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Thread: Mil-dots

  1. #1

    Mil-dots

    Are mil-dots the best choice of scope? In other words are range finders necessary?

  2. #2
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    Quote Originally Posted by rmb1100xxv View Post
    Are mil-dots the best choice of scope? In other words are range finders necessary?
    i'm no xspurt but I do have a mil-dot 4.5 - 14.5 scope on my fox/vermin rifle... a 27.5" 1:9 twist .223 and i find it helps.

    but i wouldn't bother with one on my deer rifles, they seldom get pointed at anything more than 200m away.

  3. #3
    Mil dot ranging is a useful back up when you have a target of known size. Any error in estimation of size of the target will make a big difference to the accuracy of ranging. The maths is relatively simple with a mil dot but it does take a bit of time to work out. Try this long range shooting demo as it is quite accurate and runs through the use of the mil dot reticle. Only problem with this demo is that the scope adjustments are in MOA but the mil dot is in milradians (obviously!!). I find it easier to work my scope adjustments out in milradians when using a mil calibrated reticle.

    http://www.shooterready.com/

    As you will see the mil ranging can be a bit slow. For stalking I would choose a rangefinder every time as its faster

    Cheers

    S

  4. #4
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    [QUOTE=srvet;121899]Mil dot ranging is a useful back up when you have a target of known size. Any error in estimation of size of the target will make a big difference to the accuracy of ranging.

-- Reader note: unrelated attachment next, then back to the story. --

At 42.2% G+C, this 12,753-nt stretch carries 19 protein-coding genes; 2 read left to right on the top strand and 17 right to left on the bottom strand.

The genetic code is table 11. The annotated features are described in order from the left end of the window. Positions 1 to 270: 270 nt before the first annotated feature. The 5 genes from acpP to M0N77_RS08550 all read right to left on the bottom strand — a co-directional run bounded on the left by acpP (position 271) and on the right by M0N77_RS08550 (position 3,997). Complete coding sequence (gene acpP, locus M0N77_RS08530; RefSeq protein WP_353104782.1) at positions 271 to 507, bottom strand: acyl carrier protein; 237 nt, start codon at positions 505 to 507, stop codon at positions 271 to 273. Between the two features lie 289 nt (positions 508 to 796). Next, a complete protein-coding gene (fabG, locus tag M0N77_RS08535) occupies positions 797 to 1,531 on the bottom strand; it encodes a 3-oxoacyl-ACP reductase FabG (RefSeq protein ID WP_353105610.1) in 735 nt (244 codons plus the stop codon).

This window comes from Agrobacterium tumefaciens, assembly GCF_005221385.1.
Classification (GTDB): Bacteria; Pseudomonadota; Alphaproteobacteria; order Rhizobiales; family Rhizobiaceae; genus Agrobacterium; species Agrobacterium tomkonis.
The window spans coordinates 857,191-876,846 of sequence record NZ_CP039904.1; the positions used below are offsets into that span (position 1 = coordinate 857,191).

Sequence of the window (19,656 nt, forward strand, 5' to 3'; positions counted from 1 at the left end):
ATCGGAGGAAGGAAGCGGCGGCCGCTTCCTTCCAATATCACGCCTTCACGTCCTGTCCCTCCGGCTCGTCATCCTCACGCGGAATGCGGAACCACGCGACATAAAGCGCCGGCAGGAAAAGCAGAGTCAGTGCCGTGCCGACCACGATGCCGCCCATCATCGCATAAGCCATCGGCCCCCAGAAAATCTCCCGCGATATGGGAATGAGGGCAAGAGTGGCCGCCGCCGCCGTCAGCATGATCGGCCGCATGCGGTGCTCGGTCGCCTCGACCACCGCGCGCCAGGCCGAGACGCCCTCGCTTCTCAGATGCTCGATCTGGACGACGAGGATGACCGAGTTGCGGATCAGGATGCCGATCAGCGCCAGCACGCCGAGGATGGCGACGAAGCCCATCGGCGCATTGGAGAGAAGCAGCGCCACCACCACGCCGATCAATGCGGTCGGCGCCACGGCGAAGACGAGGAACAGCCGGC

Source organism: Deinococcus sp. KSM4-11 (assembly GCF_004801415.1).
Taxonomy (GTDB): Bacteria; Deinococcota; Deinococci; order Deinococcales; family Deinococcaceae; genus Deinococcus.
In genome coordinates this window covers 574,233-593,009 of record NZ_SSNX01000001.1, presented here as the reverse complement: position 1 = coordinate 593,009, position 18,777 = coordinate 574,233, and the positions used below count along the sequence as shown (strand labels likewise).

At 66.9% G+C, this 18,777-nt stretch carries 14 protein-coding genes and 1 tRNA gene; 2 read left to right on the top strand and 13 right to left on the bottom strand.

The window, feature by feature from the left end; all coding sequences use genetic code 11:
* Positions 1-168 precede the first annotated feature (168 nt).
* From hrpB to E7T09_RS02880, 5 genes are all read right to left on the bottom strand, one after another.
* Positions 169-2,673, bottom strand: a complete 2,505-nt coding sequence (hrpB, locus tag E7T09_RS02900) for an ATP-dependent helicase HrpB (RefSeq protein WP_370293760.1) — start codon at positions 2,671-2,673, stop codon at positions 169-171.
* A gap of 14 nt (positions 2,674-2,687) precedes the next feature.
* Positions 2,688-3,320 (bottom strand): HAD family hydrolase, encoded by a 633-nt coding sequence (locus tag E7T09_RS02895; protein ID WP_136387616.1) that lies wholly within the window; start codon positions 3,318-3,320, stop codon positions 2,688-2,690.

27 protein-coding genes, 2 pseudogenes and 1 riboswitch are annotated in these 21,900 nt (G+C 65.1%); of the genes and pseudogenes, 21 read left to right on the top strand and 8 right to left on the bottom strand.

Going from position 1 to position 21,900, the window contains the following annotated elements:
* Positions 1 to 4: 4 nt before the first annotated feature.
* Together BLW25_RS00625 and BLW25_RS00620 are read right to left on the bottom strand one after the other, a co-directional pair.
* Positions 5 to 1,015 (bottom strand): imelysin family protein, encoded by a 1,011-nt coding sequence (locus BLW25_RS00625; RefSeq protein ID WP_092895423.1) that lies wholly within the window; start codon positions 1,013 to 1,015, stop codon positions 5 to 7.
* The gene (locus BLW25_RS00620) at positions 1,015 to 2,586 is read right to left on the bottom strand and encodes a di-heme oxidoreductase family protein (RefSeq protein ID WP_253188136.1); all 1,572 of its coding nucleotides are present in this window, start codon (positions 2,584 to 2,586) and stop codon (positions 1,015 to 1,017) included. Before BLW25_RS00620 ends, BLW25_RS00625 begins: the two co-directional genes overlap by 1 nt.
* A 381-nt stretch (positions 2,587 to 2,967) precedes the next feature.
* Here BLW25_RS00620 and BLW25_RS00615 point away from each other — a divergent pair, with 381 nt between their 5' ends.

http://www.shooterready.com/

    You can use other references than the target. I find that modern field-gates are pretty consistent in height, for instance. Obviously this all depends on the ground you shoot over.

  5. #5
    Ta, I was hoping to get an intuitive feel for the distance to the quarry. A rangefinder seems a smart move.

  6. #6
    Leica Geovids.
    (The Unspeakable In Pursuit Of The Uneatable.) " If I can help, I will help!." Former S.A.C.S. member!

  7. #7
    Leica Geovids, very nice. Nice price too.
    I'm now considering the built in rangefinders by Zeiss, purely for simplicity.
    Alas, decisions, decisions...

  8. #8
    mil dot is a good guide for distance once you have established where the P.O.I is. as for any distance, if you want an accurate measurment get a 85 range finder on 'that' site ! If you like to hunt, or shoot, get a rifle that fits, some good ammo & GO HAVE AFUN ! its not rocket science, or technical..

  9. #9
    Mil-dot scopes were developed for shooting two legged game!!!

    I would not purchase a scope just because it had a Mil-dot reticule (takes time to work the numbers and you need to have a good idea of the size of target you are looking at), more important in my mind is to ensure the the scope windage and elevation is in MOA.

    Either purchase a stand alone range finder or one built into a scope or bino's.

    ATB,
    John

  10. #10
    There's also the option of getting bino's with mildots in the left pane - for example Leupold Tactical - around $450. Takes around 10 seconds to accurately work out the range, just make sure you know the height of say, full grown roe, red, stags, hinds, fence post, etc.

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